Recap: DesignMeets… Public Policy in Ottawa


The Night Designers Met Public Servants 

Design and government is akin to oil and water. Everyone knows that and the worlds couldn’t be further apart. Government will never understand the value or importance of design, and design is forced to squeak out an existence in spite of the government’s best bumbling efforts to keep it down. Right?

On November 11th, a rainy Monday night in the Nation’s capital, we packed a pub with designers and public servants to let the fists and barbs fly — except they didn’t. Instead, we challenged that notion and were witness to a lively discussion that was a first of its kind on a large scale in Ottawa on the intersection of design, policy, and government.

PrintJust as in healthcare, civic design responses are best integrated with human research that validates the proposals. –Peter Jones (@designforcare)

With mounting examples springing up around the world of progressive governments embedding human-centred design principles into the core of their service offering, citizen engagement and policy forming, DesignMeets…Public Policy shed light on the Canadian state of affairs.

With a strong cast of speakers, the night was moderated by HUB Ottawa’s Executive Director — Vinod Rajasekaran — and quickly became an accurate representation of the passion, frustration, and optimism surrounding this space in the Canadian context. Participants and attendees came from a massive breadth of backgrounds, and found graphic designers rubbing shoulders with policy analysts.

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Laura Wesley

Getting things kicked off was none other than the Web Usability Lead for the Government of Canada. As part of a growing movement of user-centred design practitioners in government, Laura had essentially been working in secrecy on creating the open-source web experience toolkit in order to improve information and services delivered to the public. She shared the process that went into creating it, solicited feedback for crowd ideas on what government could become, and future thoughts on creating a stronger design presence within government.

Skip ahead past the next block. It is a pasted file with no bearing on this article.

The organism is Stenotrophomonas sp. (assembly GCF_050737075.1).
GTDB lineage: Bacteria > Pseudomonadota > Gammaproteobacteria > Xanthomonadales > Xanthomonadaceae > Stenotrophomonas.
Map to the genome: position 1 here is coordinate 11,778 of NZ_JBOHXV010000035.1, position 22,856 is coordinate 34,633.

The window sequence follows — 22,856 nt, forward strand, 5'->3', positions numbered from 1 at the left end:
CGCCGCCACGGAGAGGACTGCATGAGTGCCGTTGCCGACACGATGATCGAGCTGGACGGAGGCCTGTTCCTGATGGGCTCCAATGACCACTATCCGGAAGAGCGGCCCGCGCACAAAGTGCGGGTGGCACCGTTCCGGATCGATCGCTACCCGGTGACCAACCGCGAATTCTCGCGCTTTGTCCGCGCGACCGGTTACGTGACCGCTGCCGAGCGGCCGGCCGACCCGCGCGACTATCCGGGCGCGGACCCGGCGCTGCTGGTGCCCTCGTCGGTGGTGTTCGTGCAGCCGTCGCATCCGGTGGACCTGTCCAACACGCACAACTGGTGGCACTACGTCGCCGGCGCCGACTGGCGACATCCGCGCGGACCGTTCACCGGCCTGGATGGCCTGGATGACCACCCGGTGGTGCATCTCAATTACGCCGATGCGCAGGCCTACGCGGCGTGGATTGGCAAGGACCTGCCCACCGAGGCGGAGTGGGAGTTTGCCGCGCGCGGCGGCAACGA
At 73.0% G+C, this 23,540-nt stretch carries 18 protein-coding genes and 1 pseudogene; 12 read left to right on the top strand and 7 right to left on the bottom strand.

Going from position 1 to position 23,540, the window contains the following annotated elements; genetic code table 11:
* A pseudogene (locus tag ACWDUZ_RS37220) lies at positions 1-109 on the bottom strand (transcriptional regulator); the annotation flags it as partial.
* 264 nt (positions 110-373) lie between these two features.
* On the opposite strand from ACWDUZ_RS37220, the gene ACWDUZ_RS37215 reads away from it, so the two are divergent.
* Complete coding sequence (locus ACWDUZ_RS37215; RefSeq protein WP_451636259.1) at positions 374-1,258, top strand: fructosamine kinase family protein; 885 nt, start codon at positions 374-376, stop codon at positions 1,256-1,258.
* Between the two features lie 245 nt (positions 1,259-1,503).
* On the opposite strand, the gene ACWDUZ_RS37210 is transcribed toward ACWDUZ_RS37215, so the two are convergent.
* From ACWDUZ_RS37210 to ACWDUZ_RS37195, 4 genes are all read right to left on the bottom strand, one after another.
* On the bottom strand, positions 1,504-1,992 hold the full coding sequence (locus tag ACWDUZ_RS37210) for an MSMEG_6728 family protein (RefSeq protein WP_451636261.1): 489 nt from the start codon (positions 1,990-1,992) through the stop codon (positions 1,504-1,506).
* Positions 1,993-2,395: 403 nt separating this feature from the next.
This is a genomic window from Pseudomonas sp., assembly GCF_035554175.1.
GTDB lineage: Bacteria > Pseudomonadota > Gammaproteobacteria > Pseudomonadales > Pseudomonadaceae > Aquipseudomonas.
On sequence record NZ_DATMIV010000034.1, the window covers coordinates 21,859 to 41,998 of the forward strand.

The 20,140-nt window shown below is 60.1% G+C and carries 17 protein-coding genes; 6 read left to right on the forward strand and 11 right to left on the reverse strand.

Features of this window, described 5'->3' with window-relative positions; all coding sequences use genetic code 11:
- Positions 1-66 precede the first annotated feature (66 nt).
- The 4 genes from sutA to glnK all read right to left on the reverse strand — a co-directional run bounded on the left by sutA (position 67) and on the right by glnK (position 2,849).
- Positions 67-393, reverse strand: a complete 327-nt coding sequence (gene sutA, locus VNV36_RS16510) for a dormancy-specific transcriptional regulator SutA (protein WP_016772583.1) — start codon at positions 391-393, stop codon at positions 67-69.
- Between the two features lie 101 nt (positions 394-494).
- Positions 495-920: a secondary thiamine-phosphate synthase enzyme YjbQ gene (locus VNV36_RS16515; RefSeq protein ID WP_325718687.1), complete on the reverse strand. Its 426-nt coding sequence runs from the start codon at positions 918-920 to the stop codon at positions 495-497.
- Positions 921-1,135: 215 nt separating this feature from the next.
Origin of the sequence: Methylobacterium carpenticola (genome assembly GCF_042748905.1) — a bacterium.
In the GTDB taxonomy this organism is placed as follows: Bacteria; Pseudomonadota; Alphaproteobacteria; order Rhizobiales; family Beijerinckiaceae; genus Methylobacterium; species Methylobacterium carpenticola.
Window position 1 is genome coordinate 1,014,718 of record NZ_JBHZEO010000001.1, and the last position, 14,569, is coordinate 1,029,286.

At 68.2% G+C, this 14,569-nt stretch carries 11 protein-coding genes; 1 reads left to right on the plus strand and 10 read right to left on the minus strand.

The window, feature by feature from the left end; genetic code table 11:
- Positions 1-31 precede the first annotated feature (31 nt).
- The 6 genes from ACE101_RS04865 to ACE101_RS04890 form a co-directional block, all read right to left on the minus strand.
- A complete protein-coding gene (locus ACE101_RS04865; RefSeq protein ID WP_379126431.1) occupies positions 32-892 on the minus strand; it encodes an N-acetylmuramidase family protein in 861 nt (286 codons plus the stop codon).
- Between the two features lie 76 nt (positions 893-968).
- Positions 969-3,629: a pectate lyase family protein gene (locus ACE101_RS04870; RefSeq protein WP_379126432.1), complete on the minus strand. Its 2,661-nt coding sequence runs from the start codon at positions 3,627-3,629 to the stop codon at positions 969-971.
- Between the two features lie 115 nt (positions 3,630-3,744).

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Dom Saul

Dom of Akendi took off the kid gloves and brought a fresh and honest spin to the evening supported by a backdrop of kitten after kitten. Key takeaways are that design is not a democratic process. Design by committee and design by consensus don’t work.

 

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Mary Herbert-Copley

Mary pulled on over 25 years experience within the government to deliver a talk that did a great job of providing evidence for where we’ve been, and where we’re going in the space. Her current work with the Canadian Council on Social Development as well as her notion of forming “collaboratories” — as an evolution from labs — to solve complex social problems proved inspirational by seeing a veteran of the public service still striving to innovate and re-imagine engagement.

 

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Erin Gee

Erin represented the energetic and inspired new face of public service. She’s tired of the status quo and is taking it into her own hands to identify pain points and ultimately make change. In her upcoming design jam with public servants she is imploring the government to become more comfortable with being uncomfortable.

 

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Blaise Hebert

Policy Horizons Canada is tasked with generating foresight and knowledge in the public service and Blaise shared the fundamentals of foresight and the potential future implications of a policy direction. His ability to simplify “looking into the future” while turning foresight into something you can use represented the significant scope of this conversation on design and policy.

 

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Jess McMullin

Jess’ wealth of experience in the design and policy sphere with The Centre for Citizen Experience was evident with many enlightening comments including the fundamental realization that policy making itself is a design process and decision DNA. While design is playing a larger role in social change, when you want to make change in organizations, you’re going to have to go deep enough to run into policy.

Presentation from DesignMeets… Public Policy 

 

The main takeaway from the night as we prepare for the Toronto edition of DesignMeets…Public Policy was that it seems we’ve reached a critical mass of awareness and enthusiasm to form a working group comprised of individuals both within and outside of government to further user-centred design for public good. Whether it’s mandated by the government or not, design shouldn’t be subject to the constraints government can impose that for a host of reasons frequently don’t have the citizen’s best interests in mind. While design must understand the context within which it hopes to make change, there is a simmering movement of like-minded people ready to elevate this conversation to the next chapter.

 

Special thanks to our Ottawa counterpart, Michael Grigoriev, for planning this DesignMeets and writing this recap — well done, Michael!

 

Up Next: DesignMeets… Public Policy in Toronto

When? November 26th, 6pm-8pm

Where? Loftraum @ Urban Amish
Toronto, ON
66 Gerrard St. E. M5B 1G3